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You may find this information helpful when researching the area prior to your visit

Golden eagle - Aquila chrysaetos

A huge bird of prey, with only the white-tailed eagle larger in the UK. With its long broad wings and longish tail, it has a different outline to the smaller buzzard. It likes to soar and glide on air currents, holding its wings in a shallow 'V'. Eagles have traditional territories and nesting places which may be used by generations. they have been persecuted in the past and are still occasionally poisoned, or have their nests robbed.

Where does it live?

Inhabits high moorland, mountains and remote islands where there are plenty of open areas to feed over. Tends to avoid places with large areas of forestry.

Where to see it

It lives in the wild, open moorlands and mountains of Scotland, favouring islands and remote glens. Best looked for soaring high over hillsides in the Scottish Highlands.

Behaviour

Golden eagles are usually seen singly or in pairs. They tend to remain within their home range throughout the year, but may have to range more widely in the winter if food shortages occur. Seldom if ever do they congregate at a food source.

Each territory contains several night roosts, of which the most sheltered one is usually chosen. During the day, the birds spend long periods of time loafing on a perch with a good outlook. Territory is defended against any other eagles.

In the UK the golden eagle and white-tailed eagle live in mutually exclusive home-ranges, unlike in Norway, where the two species can readily coexist. The diets of the two species are very similar in the UK, and there is prominent competition for food between the species. When in direct competition for carcasses in the winter, golden eagles are strongly dominant over white-tailed eagles. Being stronger fliers, golden eagles also prevail in aerial conflicts. However, despite being inferior in direct conflict, white-tailed eagle is overall the dominant species of the two, and can oust golden eagles from their home ranges. They are more tenacious, have a wider diet and can survive on less food than the golden eagle. Competition for nest sites is unlikely to be important, since white-tailed eagles nest preferentially in trees and golden eagles on cliff ledges. The great similarity in the diet and the apparent inability of the two eagles to coexist in western Scotland has been brought about by several centuries of deforestation and overgrazing, which has impoverished and degraded the habitat, reducing its ability to support higher densities of these top predators.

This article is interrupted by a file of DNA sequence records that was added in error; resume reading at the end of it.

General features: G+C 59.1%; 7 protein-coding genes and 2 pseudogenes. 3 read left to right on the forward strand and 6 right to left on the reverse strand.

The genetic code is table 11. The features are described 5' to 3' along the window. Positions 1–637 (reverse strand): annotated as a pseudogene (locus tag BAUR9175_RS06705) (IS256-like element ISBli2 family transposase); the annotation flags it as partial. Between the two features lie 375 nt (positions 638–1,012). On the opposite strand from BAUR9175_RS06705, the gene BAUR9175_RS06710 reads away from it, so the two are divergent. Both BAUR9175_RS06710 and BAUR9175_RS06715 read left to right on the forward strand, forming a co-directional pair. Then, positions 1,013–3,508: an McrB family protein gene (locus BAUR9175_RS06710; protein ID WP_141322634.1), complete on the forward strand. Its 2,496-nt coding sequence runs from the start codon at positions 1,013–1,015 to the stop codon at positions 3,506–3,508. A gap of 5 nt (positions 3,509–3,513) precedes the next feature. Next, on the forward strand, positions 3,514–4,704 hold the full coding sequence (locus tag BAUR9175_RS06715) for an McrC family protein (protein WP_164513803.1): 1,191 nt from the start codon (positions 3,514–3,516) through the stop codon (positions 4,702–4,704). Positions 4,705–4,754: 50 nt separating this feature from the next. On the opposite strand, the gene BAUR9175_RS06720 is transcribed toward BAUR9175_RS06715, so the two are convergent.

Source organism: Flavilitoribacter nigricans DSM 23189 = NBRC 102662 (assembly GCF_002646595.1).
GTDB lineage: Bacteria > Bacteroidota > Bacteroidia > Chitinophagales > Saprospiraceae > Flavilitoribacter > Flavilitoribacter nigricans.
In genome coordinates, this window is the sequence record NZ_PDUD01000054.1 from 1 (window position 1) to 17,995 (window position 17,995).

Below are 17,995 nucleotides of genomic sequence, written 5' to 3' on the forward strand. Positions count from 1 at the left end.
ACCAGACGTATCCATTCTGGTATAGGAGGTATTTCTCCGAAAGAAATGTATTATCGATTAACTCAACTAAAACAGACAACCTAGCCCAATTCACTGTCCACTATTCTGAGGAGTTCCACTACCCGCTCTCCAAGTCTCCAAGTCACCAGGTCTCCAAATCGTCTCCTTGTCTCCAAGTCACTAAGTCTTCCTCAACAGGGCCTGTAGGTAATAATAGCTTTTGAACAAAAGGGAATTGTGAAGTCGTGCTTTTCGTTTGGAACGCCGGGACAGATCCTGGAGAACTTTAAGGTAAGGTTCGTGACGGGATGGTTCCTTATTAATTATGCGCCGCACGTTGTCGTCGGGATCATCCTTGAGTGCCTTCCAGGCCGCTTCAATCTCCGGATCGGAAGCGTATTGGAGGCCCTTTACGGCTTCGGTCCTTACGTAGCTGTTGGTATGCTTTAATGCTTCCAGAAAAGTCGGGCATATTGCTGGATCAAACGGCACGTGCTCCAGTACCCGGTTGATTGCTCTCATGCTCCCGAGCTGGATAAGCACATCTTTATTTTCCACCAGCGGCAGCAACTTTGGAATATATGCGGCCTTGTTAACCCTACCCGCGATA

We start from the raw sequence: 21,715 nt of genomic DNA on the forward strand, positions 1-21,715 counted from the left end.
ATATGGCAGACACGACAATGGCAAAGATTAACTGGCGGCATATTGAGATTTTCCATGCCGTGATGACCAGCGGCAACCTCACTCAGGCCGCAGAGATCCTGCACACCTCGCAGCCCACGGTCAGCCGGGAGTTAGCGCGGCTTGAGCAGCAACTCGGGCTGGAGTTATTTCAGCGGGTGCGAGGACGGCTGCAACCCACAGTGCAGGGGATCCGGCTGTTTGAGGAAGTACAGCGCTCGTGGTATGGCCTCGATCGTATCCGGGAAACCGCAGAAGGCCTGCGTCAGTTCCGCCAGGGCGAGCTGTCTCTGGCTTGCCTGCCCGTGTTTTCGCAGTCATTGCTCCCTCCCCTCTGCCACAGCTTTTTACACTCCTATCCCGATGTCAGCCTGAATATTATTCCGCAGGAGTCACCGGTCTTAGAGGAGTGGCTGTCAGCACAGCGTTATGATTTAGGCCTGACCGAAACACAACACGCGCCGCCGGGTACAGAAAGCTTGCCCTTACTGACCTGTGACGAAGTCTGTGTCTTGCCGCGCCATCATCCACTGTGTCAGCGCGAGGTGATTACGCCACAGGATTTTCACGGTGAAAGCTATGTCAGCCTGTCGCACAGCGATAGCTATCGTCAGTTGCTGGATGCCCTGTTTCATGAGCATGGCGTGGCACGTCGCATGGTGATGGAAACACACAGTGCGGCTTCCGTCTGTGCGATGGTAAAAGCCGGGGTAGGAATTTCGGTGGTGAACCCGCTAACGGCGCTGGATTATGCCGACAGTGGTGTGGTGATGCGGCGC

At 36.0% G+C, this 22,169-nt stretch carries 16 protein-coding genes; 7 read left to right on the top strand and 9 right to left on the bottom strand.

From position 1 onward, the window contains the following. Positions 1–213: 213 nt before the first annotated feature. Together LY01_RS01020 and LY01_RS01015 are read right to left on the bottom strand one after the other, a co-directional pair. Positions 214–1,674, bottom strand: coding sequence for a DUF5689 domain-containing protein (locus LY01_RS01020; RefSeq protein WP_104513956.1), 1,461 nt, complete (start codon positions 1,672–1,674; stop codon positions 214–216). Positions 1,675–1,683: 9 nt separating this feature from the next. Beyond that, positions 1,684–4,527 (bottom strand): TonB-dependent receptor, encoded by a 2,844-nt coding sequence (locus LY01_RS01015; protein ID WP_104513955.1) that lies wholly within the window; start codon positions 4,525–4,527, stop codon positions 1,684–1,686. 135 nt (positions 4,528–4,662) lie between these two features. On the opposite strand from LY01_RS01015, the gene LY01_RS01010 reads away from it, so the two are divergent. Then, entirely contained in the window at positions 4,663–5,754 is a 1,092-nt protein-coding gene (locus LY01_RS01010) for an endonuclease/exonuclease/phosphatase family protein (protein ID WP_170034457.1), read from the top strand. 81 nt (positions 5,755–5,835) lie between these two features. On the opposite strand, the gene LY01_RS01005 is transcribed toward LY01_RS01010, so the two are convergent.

Did you know

The golden eagles scientific name chrysaetos comes from two Greek words, khrusos meaning gold and aetos meaning eagle. Best looked for soaring high over hillsides in the Scottish Highlands. The golden eagle (Aquila chrysaetos) is a member of the Booted or True Eagles family. Golden eagles can be found throughout much of the northern hemisphere. It lives in mountainous areas, prairie coulees, and other places where rugged terrain creates abundant updrafts. Adult golden eagles are brown with tawny on the back of the head and neck; tail faintly banded.

The eagle has been depicted with a snake in art and legend for centuries - together they represent the sky and the earth.

Eagles in general have been symbols of strength, speed, fierceness and a long keen sight. An eagle is the symbol of the USA (in this case the bald eagle), one of Britains biggest banking groups, and an insurance company. It was one of the four beasts of Revelations in the Bible and assigned to St John, the bearer of the Word, and is extensively rep resented on church lecterns. Mull and its islands have been continually inhabited since they became environ ments able to support man after the Ice Age. C. 6500 - 3500 BC. Mesolithic hunter-gatherers lived in caves such as Livingston's cave on Ulva. C. 4000 - 2000 BC Neolithic farmers people lived here leaving behind burial cairns and stone axes. C. 2500 - 600 BC.